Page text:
The Hague-based Kosovo Specialized Chambers extend the detention of former President Hashim Thaci – EU-OCS

The specialized chambers of Kosovo have widened the period of detention of former Kosovo President Hashim Thaci before his trial for war crimes and crimes against humanity during the 1998-1999 conflict in Kosovo.

Judge Nicolas Guillou rejected a request by Thaci’s defense team for his release, citing the risk that Thaci could abscond, obstruct the progress of the proceedings of the specialized chambers or pose a threat to witnesses giving evidence in the case.

Thaci’s defense argued that the Kosovo Police Force had prepared sufficiently “to implement a series of additional measures to ensure the effective implementation, supervision and enforcement of any further measures ordered by the pre-trial judge” in order to keep Thaci under control.

Thaci’s defense also suggested that Thaci’s detention be moved to a third country not known to the public.

According to the prosecution, “no condition of release in Kosovo can mitigate the particular risks involved”.

Ultimately, Judge Guillou concluded that the “risk of absconding; the risks of obstruction and committing other crimes” was too great, and that “no other conditions that could be implemented could sufficiently address the risks posed by Mr. Thaci”.

The Kosovo Specialized Chambers (KSC) were established in 2015 to investigate alleged crimes against ethnic minorities and political opponents by the Kosovo Liberation Army (UCK) during the conflict in which Kosovo broke up from Serbia. The tribunal is bound by Kosovo law, but is composed of international judges and prosecutors.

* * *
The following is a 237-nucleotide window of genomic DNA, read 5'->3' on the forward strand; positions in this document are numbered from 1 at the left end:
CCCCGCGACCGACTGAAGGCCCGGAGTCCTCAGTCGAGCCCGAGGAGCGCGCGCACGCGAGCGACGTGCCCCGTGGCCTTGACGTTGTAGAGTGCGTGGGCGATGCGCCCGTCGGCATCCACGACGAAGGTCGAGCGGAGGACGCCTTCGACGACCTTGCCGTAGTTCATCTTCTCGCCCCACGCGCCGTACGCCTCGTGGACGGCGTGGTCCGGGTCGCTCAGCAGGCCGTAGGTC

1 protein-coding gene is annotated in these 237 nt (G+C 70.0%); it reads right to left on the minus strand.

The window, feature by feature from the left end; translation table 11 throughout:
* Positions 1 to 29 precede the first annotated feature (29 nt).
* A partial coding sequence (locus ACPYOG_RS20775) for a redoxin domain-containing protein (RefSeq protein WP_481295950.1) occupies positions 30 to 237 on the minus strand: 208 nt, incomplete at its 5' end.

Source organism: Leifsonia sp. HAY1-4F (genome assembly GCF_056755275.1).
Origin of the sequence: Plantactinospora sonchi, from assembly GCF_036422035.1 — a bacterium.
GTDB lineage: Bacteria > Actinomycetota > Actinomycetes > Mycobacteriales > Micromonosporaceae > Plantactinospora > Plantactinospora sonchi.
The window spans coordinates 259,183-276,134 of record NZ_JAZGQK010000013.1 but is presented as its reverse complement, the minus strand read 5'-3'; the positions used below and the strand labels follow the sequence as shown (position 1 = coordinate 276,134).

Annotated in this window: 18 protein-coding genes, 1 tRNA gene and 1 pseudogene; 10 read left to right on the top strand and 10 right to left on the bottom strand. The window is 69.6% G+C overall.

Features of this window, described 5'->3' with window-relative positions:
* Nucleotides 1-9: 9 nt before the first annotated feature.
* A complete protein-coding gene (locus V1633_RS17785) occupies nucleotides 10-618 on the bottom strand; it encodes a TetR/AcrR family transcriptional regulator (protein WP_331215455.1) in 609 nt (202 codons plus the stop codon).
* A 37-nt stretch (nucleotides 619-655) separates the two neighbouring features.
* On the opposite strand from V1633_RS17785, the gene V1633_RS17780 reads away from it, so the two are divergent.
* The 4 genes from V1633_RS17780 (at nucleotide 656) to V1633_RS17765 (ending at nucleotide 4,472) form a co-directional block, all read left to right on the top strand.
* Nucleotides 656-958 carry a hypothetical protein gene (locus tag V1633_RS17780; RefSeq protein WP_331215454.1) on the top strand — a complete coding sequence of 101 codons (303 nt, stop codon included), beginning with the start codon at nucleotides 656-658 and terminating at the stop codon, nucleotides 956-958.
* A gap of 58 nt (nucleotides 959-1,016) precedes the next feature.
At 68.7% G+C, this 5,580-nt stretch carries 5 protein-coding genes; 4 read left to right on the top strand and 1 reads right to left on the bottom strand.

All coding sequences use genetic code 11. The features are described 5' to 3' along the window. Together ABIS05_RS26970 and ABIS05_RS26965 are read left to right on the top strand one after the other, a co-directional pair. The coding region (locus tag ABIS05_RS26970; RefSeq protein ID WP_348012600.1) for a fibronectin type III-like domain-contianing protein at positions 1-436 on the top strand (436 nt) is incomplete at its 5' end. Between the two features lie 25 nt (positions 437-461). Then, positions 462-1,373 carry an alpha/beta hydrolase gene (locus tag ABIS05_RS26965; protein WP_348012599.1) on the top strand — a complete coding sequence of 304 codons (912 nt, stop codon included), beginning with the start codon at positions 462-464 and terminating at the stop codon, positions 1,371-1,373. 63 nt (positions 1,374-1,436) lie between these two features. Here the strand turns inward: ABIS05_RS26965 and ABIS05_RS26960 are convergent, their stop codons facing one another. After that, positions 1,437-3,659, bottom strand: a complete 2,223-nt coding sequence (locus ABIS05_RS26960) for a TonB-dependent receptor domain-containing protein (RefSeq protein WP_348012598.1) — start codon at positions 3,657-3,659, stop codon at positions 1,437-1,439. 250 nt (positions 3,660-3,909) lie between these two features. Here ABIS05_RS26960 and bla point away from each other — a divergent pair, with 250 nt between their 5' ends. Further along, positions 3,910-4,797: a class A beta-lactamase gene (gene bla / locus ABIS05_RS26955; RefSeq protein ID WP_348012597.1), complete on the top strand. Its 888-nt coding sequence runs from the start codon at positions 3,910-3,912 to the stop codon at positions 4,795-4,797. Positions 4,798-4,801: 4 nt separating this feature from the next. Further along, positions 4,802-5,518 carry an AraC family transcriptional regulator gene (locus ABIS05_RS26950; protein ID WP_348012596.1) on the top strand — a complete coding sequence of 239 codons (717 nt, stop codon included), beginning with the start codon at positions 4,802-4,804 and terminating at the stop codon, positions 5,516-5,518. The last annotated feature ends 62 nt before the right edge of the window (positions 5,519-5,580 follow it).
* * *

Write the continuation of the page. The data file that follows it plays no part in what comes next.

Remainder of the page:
Thaci and his three co-defendants were accused of having committed a series of war crimes and crimes against humanity from March 1998 to September 1999, including unlawful detention, torture, murder, enforced disappearance and persecution.

In June 2020, the special prosecutor accused the Kosovar leader to be “criminally responsible for nearly 100 murders”.

News of the indictment, first announced in November 2020, has been welcomed by human rights groups and civic organizations.

“[Thaci’s indictment] brings hope to thousands of Kosovo war victims who have been waiting for more than two decades for the horrific crimes committed against them and their loved ones,” noted Jelena Sesar, a Balkan researcher at Amnesty International at the time.

Thaci is a former senior KLA commander. He resigned from the presidency after charges were brought in order to “defend the integrity of the state”. He denied the charges against him.

Similarly, Serbia has prosecuted a number of former soldiers, paramilitaries and police for the alleged murder of ethnic Albanians during the Balkan conflicts of the 1990s.

picture by Sora Shimazaki from Pexels

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